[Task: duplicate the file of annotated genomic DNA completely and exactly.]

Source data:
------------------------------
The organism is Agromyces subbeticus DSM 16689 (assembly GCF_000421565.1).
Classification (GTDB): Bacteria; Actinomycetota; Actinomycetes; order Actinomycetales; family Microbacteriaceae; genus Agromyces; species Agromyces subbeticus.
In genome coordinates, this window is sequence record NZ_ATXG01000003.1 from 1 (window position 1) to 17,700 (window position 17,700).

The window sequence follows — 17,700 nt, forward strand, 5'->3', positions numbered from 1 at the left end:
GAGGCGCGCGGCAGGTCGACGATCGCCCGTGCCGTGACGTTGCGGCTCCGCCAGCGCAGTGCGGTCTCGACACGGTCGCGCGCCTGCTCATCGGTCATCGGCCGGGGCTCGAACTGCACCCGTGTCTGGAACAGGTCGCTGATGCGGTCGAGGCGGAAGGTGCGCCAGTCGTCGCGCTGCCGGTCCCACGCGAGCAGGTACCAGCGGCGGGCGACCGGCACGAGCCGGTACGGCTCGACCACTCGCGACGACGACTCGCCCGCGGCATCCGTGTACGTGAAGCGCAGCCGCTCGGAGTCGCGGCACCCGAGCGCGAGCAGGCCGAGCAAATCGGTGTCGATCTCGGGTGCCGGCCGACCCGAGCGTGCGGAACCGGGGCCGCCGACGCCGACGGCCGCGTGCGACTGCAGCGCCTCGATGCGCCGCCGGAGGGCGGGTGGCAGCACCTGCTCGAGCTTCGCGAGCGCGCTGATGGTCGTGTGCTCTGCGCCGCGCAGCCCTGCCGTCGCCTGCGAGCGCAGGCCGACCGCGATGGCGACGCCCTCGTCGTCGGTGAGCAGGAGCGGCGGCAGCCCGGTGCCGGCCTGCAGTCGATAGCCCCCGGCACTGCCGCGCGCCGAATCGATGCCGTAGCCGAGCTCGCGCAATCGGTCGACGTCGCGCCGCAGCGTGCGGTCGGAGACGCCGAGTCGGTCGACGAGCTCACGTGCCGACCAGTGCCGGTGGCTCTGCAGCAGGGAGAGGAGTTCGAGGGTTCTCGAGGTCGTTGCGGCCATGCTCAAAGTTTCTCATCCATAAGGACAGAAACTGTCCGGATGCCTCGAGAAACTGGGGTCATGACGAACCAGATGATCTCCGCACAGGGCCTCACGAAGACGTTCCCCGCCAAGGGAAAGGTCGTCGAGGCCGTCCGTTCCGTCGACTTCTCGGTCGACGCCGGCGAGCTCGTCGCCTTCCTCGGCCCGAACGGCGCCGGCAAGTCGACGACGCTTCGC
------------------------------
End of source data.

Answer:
The organism is Agromyces subbeticus DSM 16689 (assembly GCF_000421565.1).
Classification (GTDB): Bacteria; Actinomycetota; Actinomycetes; order Actinomycetales; family Microbacteriaceae; genus Agromyces; species Agromyces subbeticus.
In genome coordinates, this window is sequence record NZ_ATXG01000003.1 from 1 (window position 1) to 17,700 (window position 17,700).

The window sequence follows — 17,700 nt, forward strand, 5'->3', positions numbered from 1 at the left end:
GAGGCGCGCGGCAGGTCGACGATCGCCCGTGCCGTGACGTTGCGGCTCCGCCAGCGCAGTGCGGTCTCGACACGGTCGCGCGCCTGCTCATCGGTCATCGGCCGGGGCTCGAACTGCACCCGTGTCTGGAACAGGTCGCTGATGCGGTCGAGGCGGAAGGTGCGCCAGTCGTCGCGCTGCCGGTCCCACGCGAGCAGGTACCAGCGGCGGGCGACCGGCACGAGCCGGTACGGCTCGACCACTCGCGACGACGACTCGCCCGCGGCATCCGTGTACGTGAAGCGCAGCCGCTCGGAGTCGCGGCACCCGAGCGCGAGCAGGCCGAGCAAATCGGTGTCGATCTCGGGTGCCGGCCGACCCGAGCGTGCGGAACCGGGGCCGCCGACGCCGACGGCCGCGTGCGACTGCAGCGCCTCGATGCGCCGCCGGAGGGCGGGTGGCAGCACCTGCTCGAGCTTCGCGAGCGCGCTGATGGTCGTGTGCTCTGCGCCGCGCAGCCCTGCCGTCGCCTGCGAGCGCAGGCCGACCGCGATGGCGACGCCCTCGTCGTCGGTGAGCAGGAGCGGCGGCAGCCCGGTGCCGGCCTGCAGTCGATAGCCCCCGGCACTGCCGCGCGCCGAATCGATGCCGTAGCCGAGCTCGCGCAATCGGTCGACGTCGCGCCGCAGCGTGCGGTCGGAGACGCCGAGTCGGTCGACGAGCTCACGTGCCGACCAGTGCCGGTGGCTCTGCAGCAGGGAGAGGAGTTCGAGGGTTCTCGAGGTCGTTGCGGCCATGCTCAAAGTTTCTCATCCATAAGGACAGAAACTGTCCGGATGCCTCGAGAAACTGGGGTCATGACGAACCAGATGATCTCCGCACAGGGCCTCACGAAGACGTTCCCCGCCAAGGGAAAGGTCGTCGAGGCCGTCCGTTCCGTCGACTTCTCGGTCGACGCCGGCGAGCTCGTCGCCTTCCTCGGCCCGAACGGCGCCGGCAAGTCGACGACGCTTCGC